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Posted: November 17, 2007
Trapped rainbow: New technique to slow down, stop and capture light
(Nanowerk News) Professor Ortwin Hess, his PhD student Kosmas Tsakmakidis of the Advanced Technology Institute and Department of Physics at the University of Surrey and Professor Alan Boardman from Salford University have revealed a technique which may be able to slow down, stop and capture light.
The technique would allow the use of light rather than electrons to store memory in devices such as computers, enabling an increase in operating capacity of 1,000% by using light’s broad spectrum rather than single electrons. Slow light could also be used to increase the speed of optical networks, such as the Internet. At major interconnection points, where billions of optical data packets arrive simultaneously, it would be useful if we could control this traffic optically, by slowing some data packets to let others through. This system would work in the same way as traffic congestion calming schemes do on our motorways, when a reduction in the speed limit enables swifter overall flow of traffic.
Previous attempts to slow and capture light have involved extremely low or cryogenic temperatures, have been extremely costly, and have only worked with one specific frequency of light at a time. The technique proposed by Professor Hess and Mr Kosmas Tsakmakidis involves the use of negative refractive index metamaterials along with the exploitation of the Goos Hänchen effect, which shows that when light hits an object or an interface between two media it does not immediately bounce back but seems to travel very slightly along that object, or in the case of metamaterials, travels very slightly backwards along the object.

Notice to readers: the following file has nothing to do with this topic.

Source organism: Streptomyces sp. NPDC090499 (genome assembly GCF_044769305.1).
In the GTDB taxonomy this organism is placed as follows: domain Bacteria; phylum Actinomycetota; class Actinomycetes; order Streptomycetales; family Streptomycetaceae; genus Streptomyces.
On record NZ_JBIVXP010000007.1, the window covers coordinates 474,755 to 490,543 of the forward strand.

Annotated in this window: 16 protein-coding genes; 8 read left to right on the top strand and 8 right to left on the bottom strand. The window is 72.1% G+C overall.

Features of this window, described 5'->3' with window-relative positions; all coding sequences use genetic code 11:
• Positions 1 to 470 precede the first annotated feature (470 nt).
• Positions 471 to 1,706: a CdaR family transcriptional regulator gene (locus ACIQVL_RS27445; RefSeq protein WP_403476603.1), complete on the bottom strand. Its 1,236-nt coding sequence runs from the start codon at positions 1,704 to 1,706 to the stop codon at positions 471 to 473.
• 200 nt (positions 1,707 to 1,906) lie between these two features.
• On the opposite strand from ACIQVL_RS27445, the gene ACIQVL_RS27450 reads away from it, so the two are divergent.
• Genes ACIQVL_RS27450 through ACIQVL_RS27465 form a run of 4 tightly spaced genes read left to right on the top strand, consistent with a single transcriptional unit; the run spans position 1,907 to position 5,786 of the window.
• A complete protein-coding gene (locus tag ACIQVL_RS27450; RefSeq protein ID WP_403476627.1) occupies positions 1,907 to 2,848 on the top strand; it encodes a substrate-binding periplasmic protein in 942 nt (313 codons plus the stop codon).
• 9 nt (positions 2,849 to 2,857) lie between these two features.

Professor Hess’ theory shows that if you create a tapered layer of glass surrounded by two suitable layers of negative refractive index metamaterials a packet of white light injected into this prism from the wide end will be completely stopped at some point in the prism. As different component ‘colours’ of white light have different frequencies each individual frequency would therefore be stopped at a different stage down the taper, thereby creating the ‘trapped rainbow’.
The negative index metamaterials that allow for unprecedented control over the flow of light have a sub-structure with tiny metallic components much smaller than the wavelength of the light and have recently been demonstrated experimentally for THz and infrared wavelengths. Covering the full rainbow colours in the visible frequency spectrum should be within science’s reach in the very near future.
Professor Hess comments: Our "Trapped Rainbow" bridges the exciting fields of metamaterials with slow light research. It may open the way to the long-awaited realization of an "optical capacitor". Clearly, the macroscopic control and storage of photons will conceivably find applications in optical data processing and storage, a multitude of hybrid, photonic devices to be used in optical fibre communication networks and integrated photonic signal processors as well as become a key component in the realisation of quantum optical memories. It may, further herald a new realm of photonics with direct application of the ‘Trapped Rainbow’ storage of light in a huge variety of scientific and consumer fields.